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Moving STEM equity training up the pipeline February 1, 2012

Posted by Connie Chow in Executive Director Musings, STEM pipeline efforts.
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This was originally posted as a guest blog on Aspire Wire: Advancing Social and Education Policy, Practice and Research at Wheelock College.

As one whose life work is to encourage girls and women, especially those from underrepresented groups to embrace science, technology, engineering and mathematics (STEM) and to pursue careers in these areas, I must admit that I do so with mixed feelings. On the one hand, these pursuits can lead to economic independence, personal fulfillment and a better world. On the other hand, I know many will have a rude awakening when they leave our nurturing environment where sisterhood and mentorship are emphasized, and enter higher education where they are likely to be discouraged by gatekeeper classes and discriminatory professors and fellow students. More than one alumnae have shared those stories.

Source: Adam State College

So reading about the Educators’ Equity STEM Academy gave me great hope. This NSF-supported initiative to help girls and underrepresented groups succeed in STEM studies addresses the psychological impact that subtle and not-so-subtle discrimination has on attrition. This initiative brings in the rich experience of the National Alliance for Partnerships in Equity Education Foundation to make sure classroom environments and teacher attitudes and behavior enhance rather than hinder the learning experience and outcome for all. Infusing high school teachers and community college teachers with this training will have the effect of unclogging the STEM pipeline.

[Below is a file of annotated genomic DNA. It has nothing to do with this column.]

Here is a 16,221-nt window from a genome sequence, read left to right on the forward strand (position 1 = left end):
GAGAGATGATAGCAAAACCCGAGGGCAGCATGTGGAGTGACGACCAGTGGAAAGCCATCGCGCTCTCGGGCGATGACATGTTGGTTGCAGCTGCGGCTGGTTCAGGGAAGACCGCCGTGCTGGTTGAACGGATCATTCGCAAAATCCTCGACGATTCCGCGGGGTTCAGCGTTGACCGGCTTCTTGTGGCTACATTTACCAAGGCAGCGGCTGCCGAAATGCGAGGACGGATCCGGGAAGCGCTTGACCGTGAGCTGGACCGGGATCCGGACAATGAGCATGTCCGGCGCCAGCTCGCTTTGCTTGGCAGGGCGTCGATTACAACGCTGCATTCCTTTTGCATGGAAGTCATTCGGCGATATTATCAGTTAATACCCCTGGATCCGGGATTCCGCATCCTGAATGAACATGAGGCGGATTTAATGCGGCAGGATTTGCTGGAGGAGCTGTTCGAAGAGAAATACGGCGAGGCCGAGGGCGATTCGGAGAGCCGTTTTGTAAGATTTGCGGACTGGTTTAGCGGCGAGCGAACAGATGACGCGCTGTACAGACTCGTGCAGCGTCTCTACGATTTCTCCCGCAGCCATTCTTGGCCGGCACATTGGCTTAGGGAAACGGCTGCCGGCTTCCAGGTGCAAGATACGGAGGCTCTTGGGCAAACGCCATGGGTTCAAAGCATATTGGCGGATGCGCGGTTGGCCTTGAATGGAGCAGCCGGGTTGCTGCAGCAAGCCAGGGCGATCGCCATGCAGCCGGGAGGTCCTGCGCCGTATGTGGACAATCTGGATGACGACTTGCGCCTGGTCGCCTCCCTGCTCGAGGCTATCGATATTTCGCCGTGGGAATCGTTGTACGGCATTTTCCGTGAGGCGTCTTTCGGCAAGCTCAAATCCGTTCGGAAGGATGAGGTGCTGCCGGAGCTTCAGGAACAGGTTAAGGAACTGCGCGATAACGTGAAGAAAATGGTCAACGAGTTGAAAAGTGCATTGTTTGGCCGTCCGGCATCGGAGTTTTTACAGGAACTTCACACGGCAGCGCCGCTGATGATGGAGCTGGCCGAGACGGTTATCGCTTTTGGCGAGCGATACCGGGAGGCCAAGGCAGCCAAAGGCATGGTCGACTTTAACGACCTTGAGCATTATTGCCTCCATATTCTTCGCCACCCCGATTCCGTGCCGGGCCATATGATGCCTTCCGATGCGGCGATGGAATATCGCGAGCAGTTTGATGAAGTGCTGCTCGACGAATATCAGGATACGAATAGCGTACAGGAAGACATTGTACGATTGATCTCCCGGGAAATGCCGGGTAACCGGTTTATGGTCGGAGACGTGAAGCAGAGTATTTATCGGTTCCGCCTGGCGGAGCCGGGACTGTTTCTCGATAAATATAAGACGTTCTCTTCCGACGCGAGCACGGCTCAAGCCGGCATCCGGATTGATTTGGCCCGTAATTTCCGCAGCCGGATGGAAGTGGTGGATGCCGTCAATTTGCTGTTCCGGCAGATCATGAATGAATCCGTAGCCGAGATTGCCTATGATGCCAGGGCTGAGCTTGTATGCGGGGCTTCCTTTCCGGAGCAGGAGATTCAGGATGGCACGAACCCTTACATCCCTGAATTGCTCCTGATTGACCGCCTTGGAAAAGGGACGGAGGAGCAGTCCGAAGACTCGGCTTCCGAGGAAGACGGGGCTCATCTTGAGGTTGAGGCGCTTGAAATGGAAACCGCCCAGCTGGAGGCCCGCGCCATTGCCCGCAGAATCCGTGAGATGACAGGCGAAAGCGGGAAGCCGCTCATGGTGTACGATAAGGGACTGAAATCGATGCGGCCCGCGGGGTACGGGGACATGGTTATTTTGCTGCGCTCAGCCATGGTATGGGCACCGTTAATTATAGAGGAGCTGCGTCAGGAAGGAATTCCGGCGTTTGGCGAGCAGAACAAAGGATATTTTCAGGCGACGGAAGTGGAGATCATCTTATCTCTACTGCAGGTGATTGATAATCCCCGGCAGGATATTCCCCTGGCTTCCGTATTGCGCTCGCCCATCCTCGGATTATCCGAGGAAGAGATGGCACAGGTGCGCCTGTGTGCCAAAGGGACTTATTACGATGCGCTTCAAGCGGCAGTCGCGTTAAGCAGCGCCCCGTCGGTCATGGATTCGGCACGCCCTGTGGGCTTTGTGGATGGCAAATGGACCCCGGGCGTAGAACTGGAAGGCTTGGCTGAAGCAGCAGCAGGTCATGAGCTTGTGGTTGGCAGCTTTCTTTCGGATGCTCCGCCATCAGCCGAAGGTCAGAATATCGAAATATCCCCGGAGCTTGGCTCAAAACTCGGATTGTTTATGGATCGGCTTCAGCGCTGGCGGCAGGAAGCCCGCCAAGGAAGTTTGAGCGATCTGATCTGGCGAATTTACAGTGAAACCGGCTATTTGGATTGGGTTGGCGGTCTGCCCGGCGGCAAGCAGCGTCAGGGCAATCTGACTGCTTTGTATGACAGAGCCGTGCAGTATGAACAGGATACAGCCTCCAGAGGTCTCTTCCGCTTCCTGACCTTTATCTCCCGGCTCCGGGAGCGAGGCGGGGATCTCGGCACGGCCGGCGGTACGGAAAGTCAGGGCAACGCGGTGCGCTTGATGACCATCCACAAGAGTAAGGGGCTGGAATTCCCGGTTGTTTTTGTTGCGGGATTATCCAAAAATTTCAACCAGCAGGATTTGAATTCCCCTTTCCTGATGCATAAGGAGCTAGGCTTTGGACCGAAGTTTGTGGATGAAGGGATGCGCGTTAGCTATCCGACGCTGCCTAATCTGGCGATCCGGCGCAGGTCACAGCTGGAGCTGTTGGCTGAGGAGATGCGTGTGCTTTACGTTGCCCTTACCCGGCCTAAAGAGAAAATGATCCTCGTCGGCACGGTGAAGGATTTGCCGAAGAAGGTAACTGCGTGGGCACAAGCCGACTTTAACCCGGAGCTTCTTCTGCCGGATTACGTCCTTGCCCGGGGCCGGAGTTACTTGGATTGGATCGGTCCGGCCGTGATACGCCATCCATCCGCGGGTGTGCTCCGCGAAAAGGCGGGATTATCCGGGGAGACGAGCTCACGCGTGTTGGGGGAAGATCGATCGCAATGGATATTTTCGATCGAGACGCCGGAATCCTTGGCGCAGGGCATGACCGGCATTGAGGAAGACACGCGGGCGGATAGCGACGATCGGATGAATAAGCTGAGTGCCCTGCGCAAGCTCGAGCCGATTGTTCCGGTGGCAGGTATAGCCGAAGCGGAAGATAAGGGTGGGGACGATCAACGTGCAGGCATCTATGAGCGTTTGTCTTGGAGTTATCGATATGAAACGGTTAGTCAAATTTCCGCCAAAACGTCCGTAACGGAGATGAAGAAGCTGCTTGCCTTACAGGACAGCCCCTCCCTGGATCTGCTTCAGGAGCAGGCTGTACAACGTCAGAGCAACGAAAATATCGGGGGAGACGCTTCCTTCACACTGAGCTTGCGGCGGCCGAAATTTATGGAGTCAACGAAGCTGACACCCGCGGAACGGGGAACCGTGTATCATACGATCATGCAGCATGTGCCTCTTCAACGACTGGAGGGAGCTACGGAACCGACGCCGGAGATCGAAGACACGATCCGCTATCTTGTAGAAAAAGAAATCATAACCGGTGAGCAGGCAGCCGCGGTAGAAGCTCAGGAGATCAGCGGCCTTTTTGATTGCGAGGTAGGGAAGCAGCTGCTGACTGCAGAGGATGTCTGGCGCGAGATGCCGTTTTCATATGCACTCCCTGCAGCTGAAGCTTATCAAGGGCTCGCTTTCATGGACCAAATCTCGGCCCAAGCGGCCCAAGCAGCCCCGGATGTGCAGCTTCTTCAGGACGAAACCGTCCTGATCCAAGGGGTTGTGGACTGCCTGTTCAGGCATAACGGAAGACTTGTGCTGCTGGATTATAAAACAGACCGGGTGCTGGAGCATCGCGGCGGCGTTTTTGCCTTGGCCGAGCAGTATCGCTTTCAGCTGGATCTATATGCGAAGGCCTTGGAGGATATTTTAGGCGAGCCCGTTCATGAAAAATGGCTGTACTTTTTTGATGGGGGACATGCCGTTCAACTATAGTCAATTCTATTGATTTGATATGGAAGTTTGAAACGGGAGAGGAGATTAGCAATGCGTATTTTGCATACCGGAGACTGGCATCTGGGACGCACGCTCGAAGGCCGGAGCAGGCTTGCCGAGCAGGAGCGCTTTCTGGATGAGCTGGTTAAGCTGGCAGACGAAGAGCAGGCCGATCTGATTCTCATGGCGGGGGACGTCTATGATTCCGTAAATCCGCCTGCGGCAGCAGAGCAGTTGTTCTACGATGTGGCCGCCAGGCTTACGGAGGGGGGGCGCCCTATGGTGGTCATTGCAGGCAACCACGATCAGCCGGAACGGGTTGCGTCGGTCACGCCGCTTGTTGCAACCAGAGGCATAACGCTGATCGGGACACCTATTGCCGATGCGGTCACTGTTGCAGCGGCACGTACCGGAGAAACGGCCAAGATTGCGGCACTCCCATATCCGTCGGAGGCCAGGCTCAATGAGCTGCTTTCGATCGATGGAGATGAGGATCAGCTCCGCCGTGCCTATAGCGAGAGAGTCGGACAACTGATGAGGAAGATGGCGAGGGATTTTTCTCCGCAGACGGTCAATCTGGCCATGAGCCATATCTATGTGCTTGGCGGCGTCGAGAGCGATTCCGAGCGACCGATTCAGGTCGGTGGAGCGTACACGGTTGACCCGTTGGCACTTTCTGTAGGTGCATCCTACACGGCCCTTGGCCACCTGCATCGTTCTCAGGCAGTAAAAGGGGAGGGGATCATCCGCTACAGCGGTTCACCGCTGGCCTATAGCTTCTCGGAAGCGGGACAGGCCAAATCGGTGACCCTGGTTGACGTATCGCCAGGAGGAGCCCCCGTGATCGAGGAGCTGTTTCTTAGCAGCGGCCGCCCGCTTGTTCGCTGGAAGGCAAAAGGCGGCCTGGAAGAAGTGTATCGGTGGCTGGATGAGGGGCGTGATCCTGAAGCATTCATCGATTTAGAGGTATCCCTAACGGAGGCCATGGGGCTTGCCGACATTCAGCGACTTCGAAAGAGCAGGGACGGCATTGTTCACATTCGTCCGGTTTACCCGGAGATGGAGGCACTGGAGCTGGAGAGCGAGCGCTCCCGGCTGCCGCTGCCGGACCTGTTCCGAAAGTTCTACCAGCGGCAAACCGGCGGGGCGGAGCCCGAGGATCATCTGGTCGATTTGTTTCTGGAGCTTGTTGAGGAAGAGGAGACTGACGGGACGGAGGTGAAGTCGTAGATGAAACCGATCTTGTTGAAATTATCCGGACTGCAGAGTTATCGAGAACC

At Science Club for Girls, we work with the assumption that for most girls and those from marginalized groups, entering a STEM classroom or STEM field is equivalent to entering into a new cultural space. “Am I welcome? Do I belong? Are they expecting the same from me as everyone else? How do they expect me to behave?” Our job is to help them explore this space safely, and allow them to build an identity that encompasses their “place of origin” and this new territory. If all adults that girls encounter develop this awareness and are actively working to understand and address the stereotypes they hold personally and professionally, I will no longer be ambivalent about sending these young women to explore this exciting STEM frontier.

This blog entry was written in response to “Program aims to help girls, minorities succeed in math and science” — an article from the Baltimore Sun on January 9, 2012 that is accessible here.

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